Even though Covid is still a part of our daily lives, along with some variants, I’m beginning to wonder if the “pandemic” phase of Covid isn’t as prevalent as of today (less lock-downs, quarantining, worldwide masking requirements, limited business hours, etc)
After decisions being made on decreasing and/or eliminating Covid restrictions around the world, Covid feels more like an endemic rather than a pandemic, in my opinion.
For example, since most bars, restaurants, concerts, and indoor/outdoor events are back to full capacity, I wonder how many people “really” care about Covid, since you can still catch Covid despite being vaccinated?
Personally I don’t give it a second thought now. There are pretty much no restrictions on what I can do or where I can go.
As further boosters come online I’ll be first in line to get them (just as I do with flu) but other than that minor diversion I just don’t see it as a big deal now.
Pretty everyone I know is of the same mindset, we have moved on from the situation of the last two years.
COVID is simply another name for something like “flu”. It happens, other people die, but the rest of us simply live our life with the awareness a heart attack, a car crash, flu, or COVID, might change it for the worse. Yes, COVID is 100% additive to the risks we were running in 2018 and still are. But it’s simply one more minor incremental irritant in world brimming in minor incremental irritants.
That’s the opposite of… what? If a pandemic is an epidemic that meets some other condition, then pandemics are a subset of epidemics. Therefore, since covid isn’t an epidemic any more, it can’t be a pandemic, either.
A pandemic is in a sense, an epidemic that’s gotten to be large enough to encompass the world. So in that sense, it’s “larger” than an epidemic.
But in the mathematical sense, it’s a subset in that all pandemics are a sort of epidemic, but not all epidemics are pandemics.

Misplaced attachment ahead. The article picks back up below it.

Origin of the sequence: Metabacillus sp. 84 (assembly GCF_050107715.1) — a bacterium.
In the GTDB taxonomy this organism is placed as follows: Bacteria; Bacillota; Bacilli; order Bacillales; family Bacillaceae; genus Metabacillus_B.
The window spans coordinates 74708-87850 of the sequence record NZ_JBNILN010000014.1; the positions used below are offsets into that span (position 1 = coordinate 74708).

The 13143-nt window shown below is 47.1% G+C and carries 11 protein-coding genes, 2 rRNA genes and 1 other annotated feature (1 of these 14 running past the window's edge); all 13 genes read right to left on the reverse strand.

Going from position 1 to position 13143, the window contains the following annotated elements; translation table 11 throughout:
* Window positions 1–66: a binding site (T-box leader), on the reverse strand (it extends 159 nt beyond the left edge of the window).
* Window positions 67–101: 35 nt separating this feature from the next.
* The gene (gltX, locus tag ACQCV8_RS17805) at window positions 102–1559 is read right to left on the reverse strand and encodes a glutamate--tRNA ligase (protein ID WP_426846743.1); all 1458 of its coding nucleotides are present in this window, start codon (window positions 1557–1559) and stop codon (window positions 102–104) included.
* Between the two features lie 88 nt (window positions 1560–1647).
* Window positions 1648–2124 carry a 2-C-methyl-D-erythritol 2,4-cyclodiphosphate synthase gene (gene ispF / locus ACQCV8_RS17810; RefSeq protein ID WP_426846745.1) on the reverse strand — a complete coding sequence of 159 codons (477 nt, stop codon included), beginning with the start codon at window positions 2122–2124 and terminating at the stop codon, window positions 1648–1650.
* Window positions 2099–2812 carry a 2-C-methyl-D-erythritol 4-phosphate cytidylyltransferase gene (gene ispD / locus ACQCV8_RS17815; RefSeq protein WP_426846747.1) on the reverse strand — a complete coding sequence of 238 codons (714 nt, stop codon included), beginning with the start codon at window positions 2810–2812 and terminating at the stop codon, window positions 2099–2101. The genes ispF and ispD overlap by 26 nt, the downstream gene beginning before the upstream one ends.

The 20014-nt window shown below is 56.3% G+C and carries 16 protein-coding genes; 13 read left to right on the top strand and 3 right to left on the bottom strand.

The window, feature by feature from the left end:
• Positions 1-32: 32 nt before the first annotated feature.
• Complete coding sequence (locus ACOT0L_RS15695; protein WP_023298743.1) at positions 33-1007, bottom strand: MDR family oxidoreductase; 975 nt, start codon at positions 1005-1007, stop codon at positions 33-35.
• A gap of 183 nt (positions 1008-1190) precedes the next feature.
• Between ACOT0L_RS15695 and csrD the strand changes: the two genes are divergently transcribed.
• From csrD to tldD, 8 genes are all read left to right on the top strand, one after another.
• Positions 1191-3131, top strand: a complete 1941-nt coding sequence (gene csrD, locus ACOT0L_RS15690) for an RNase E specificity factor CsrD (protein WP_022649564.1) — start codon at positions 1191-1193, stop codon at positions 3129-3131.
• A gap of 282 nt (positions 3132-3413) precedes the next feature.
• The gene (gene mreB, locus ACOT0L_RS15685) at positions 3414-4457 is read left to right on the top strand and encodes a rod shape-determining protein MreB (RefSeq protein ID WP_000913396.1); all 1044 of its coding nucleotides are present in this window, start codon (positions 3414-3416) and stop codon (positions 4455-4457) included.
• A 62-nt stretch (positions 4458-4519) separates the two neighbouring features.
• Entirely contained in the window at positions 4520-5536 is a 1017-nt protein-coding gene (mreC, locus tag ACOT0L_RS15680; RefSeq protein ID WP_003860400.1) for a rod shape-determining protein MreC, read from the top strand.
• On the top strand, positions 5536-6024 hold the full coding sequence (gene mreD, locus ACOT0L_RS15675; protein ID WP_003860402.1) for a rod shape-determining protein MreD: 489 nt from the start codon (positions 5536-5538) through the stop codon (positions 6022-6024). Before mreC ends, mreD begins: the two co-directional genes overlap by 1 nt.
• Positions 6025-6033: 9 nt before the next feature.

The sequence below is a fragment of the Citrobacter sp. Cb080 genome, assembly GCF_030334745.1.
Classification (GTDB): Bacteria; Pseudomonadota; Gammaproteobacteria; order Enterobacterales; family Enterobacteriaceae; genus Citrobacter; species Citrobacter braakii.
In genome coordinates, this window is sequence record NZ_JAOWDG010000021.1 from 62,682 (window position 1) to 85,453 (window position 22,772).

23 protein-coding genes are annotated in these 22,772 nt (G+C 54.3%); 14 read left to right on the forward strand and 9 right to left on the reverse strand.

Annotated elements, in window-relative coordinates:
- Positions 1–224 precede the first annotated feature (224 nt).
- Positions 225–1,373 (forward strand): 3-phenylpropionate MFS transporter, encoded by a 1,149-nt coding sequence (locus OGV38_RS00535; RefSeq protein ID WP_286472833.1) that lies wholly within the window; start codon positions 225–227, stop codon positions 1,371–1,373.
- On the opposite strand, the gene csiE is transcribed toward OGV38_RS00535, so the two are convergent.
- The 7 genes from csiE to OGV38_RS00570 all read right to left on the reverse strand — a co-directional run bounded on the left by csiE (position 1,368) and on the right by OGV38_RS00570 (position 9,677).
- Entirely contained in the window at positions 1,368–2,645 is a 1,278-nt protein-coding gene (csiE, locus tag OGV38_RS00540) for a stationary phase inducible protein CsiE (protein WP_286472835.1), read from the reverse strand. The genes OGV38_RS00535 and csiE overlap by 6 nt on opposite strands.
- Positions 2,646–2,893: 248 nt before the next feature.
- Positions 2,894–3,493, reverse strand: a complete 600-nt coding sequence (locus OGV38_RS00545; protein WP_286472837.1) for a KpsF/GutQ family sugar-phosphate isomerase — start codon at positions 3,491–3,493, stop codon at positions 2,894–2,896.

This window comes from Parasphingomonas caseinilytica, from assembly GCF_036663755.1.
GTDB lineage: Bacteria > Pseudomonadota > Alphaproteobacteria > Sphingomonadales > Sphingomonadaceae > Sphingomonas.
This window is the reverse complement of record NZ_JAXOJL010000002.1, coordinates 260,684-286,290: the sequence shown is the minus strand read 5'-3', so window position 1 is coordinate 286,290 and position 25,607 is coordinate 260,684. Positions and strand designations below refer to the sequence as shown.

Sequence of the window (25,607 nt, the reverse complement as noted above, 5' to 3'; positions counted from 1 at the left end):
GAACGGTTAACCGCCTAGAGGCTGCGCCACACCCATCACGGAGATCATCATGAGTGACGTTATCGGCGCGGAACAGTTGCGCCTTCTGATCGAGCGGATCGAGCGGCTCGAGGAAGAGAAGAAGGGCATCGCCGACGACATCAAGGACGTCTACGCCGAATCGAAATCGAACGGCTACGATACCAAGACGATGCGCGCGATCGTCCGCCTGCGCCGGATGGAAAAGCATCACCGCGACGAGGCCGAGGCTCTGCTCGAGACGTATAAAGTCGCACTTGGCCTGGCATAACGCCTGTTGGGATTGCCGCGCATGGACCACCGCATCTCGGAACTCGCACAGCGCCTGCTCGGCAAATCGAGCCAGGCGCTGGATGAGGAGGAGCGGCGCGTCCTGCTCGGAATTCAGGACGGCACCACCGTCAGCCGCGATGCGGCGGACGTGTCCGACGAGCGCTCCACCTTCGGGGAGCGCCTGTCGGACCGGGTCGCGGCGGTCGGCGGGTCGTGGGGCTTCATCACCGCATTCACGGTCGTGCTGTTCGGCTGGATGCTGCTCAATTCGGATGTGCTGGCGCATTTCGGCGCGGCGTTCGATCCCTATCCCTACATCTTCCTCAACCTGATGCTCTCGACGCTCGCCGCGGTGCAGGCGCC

Regardless, @LSLGuy and @Novelty_Bobble pretty much nail it. We’re at that stage where there really isn’t much benefit from doing the various protective behaviors (masking, avoiding public places, etc…) anymore, and COVID has reached a stage where it’s no longer that serious to the vaccinated/boosted.
We’ve done what we can, and now we’re at the stage where it’s going to remain for the rest of our lifetimes, so it’s time to get on with things.
That’s not to say that if say… you have a big vacation coming, it might not be a terrible idea to mask up for a few weeks prior, to make sure you don’t catch COVID or the Flu ahead of time and screw up your plans.
There’s no such thing as a permanent emergency. Even in situations where the threat hasn’t changed one bit (and that’s definitely not true about Covid), people’s priorities will change as the realities begin to bite.
The opposite in that an epidemic is a subset of a pandemic. A rapidly spreading disease in a single area is an epidemic. If it spreads to a much larger area then it becomes classified as a pandemic. COVID-19 is still a pandemic and thus by definition an epidemic. Just because people have stopped treating it as seriously as a year or two ago does not change the nature of the outbreak.